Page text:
Sustainability requires a system of sorts. It needs an intricate balance in progressing people and economies while managing the environment. It ensures that the world as we know it today will be a better, efficient, and self-sustaining version of what we know, for years to come. For that to happen, a business must play its role in initiating and maintaining said sustainable development. Understanding why the SDGs matter to business requires a business case for it.

Why Should Businesses Care?

Business operates in an ecosystem

The success of society determines the success of business and vice versa. In a society riddled with poverty, failed healthcare, war or corruption, business will experience stunted growth. The achievement of the SDGs ensures that societies are stabilized and the prosperity of business is assured.

Shared purpose

The SDGs rally all of us towards the achievement of a common set of goals. We are expected to provide a unified response to this call. The SDGs are giving the business community a chance to work together with their civil society and Government counterparts in combating poverty and transforming our world.

 Test of innovation and creativity

The survival of any business relies heavily on its ability to reinvent itself in the face of competition. To find that niche, secret recipe, technological advancement etc. that will put the business ahead of the pack. With this as part of the culture of business, the SDGs present a unique opportunity to give a fresh approach to addressing the needs of society? How can businesses rethink energy use? Financial prosperity for the bottom of the pyramid?

 Stronger stakeholder relations

The SDGs are aligned to the Triple Bottom Line of business where sustainability relies on the pillars of People, Profit, and Planet. Within these pillars, the stakeholders’ needs are met and better relationships built over time. The needs of customers, suppliers, regulatory bodies, community, lenders etc are considered in the day-to-day running of the business. This leads to better business practice, improved accountability, and better governance and transparency.

Future Business Opportunities

Realizing the potential in the base of the pyramid presents an opportunity in untapped markets (Goal 1.) Realizing the potential of better farming and animal husbandry practices provides opportunity in food security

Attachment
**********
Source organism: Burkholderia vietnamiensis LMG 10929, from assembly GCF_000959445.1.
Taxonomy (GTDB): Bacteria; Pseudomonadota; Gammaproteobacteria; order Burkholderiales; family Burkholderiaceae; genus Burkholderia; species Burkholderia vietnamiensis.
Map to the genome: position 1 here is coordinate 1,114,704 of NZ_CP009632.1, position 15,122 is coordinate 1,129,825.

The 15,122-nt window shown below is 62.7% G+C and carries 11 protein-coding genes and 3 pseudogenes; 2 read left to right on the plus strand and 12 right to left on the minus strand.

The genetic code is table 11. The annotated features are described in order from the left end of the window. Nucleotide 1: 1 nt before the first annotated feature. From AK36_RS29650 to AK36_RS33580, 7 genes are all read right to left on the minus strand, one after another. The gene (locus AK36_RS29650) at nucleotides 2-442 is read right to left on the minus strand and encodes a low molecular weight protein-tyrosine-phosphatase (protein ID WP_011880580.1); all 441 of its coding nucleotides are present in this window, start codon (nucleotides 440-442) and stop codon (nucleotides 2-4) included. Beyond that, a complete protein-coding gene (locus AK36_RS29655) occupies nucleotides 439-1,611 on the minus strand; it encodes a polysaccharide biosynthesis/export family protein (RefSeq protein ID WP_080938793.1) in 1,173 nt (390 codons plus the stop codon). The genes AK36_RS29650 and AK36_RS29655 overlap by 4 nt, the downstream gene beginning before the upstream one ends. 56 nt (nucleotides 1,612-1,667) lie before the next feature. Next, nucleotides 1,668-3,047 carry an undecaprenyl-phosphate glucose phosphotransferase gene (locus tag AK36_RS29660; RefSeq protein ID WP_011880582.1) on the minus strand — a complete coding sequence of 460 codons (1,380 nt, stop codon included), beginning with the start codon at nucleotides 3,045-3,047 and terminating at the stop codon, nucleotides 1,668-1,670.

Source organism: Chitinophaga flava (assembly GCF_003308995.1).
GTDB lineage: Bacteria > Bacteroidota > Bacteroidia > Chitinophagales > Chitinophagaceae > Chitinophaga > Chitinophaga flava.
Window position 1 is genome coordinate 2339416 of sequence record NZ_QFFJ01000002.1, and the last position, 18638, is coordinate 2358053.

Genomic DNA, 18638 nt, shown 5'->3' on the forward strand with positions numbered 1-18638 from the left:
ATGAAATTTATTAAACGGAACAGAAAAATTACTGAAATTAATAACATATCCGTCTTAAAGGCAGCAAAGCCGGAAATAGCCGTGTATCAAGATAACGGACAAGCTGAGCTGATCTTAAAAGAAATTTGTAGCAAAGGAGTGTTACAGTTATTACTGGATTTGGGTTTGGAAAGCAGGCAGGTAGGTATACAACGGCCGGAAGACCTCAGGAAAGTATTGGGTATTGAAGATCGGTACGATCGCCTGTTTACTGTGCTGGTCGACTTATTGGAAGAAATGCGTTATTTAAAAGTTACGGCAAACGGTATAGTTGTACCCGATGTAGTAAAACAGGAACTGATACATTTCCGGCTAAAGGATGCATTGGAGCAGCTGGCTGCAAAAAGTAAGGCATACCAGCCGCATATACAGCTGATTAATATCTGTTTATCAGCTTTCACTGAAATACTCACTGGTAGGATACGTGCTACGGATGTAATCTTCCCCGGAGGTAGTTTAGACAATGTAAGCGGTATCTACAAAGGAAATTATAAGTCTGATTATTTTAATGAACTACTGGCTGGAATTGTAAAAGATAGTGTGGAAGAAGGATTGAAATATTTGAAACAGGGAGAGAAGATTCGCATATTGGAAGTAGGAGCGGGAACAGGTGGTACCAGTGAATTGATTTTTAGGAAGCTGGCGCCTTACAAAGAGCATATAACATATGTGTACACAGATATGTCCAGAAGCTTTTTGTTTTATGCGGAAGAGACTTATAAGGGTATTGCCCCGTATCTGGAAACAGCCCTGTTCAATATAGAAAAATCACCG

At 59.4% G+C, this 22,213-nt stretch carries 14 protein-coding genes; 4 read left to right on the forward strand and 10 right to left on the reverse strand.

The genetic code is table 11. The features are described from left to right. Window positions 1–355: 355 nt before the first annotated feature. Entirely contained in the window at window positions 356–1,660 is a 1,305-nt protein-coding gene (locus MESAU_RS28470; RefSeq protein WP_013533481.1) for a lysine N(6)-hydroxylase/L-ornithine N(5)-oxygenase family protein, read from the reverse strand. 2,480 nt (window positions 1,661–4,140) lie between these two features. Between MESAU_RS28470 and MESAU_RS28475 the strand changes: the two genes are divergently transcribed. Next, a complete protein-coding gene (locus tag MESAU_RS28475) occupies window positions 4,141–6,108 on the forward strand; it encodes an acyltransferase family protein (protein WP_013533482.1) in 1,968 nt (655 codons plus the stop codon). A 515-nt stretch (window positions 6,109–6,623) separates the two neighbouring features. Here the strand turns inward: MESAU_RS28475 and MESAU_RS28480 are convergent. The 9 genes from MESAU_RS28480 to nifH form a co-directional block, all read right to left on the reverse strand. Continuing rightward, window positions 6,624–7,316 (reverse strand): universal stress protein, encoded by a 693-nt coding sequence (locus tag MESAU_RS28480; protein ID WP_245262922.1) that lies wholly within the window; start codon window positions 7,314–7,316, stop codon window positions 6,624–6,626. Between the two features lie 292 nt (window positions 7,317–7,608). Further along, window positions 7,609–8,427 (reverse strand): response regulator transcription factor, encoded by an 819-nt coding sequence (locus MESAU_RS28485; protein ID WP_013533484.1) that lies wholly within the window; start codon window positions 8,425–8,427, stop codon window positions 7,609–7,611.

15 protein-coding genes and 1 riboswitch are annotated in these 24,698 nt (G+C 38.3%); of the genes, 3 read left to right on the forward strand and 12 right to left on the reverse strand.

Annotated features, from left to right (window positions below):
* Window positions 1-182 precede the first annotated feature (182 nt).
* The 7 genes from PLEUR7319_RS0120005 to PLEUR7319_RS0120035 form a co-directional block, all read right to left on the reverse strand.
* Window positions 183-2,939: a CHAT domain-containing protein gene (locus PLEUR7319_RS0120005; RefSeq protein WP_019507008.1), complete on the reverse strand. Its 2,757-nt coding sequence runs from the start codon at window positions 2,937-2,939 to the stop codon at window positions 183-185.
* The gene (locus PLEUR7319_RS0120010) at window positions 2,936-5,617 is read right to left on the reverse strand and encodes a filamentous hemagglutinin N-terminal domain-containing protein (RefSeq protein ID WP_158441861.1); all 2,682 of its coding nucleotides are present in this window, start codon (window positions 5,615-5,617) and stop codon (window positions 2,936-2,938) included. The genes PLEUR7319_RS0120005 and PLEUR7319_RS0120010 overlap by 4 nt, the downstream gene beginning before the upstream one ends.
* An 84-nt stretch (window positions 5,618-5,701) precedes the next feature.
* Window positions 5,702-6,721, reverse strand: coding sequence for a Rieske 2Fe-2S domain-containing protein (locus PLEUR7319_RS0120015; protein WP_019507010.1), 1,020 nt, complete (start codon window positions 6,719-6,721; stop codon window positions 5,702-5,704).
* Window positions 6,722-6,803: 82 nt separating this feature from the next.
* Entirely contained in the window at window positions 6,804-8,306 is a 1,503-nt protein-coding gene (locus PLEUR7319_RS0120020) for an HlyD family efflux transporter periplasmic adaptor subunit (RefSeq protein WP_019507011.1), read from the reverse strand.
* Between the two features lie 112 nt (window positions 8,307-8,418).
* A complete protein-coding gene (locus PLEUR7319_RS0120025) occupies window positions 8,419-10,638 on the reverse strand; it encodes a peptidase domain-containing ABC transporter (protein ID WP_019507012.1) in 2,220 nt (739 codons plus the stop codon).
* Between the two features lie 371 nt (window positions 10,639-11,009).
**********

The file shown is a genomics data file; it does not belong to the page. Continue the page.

(Goal 2). Realizing the potential in reduced inequality between countries presents an opportunity in better international trade (Goal 10). Each goal gives business a chance to refocus on what matters now and in the future.

The SDGs are however interlinked and there are underlying connections in their application. For instance, to successfully implement SDG 1 of Ending poverty in all its forms, we must ensure that people have access to basic needs. Ensuring access to food (SDG2) and emergency health care (SDG3) must also be addressed as basic needs. Systemic issues that enable crippling poverty such as inequality between and within countries (SDG10) as well as corruption and bribery (SDG16) must be addressed together with SDG1.

SDG13 that looks to combat climate change does not stand alone. It is supported by SDG 6 to ensure safe use and reuse of water, SDG7 to ensure that we can access sustainable energy to power our lives, SDG11 to provide green and spaces in our cities, SDG12 to promote sustainable practices in how we use and make our products, SDG 14 to protect our waters and fish and SDG15 to protect our forests, soils and biodiversity.

For a country that is rich in entrepreneurial spirit boasting of 7.41 Million growing businesses (2016, Micro, Small and Medium Enterprises Survey by Kenya National Bureau of Statistics), the growing businesses sector offers the country a great deal of opportunity in building better businesses that care for the economic, social and environmental aspects of business.

 

An optimist looking to save the world, one business at a time.

You can reach Rosemary via email on [email protected]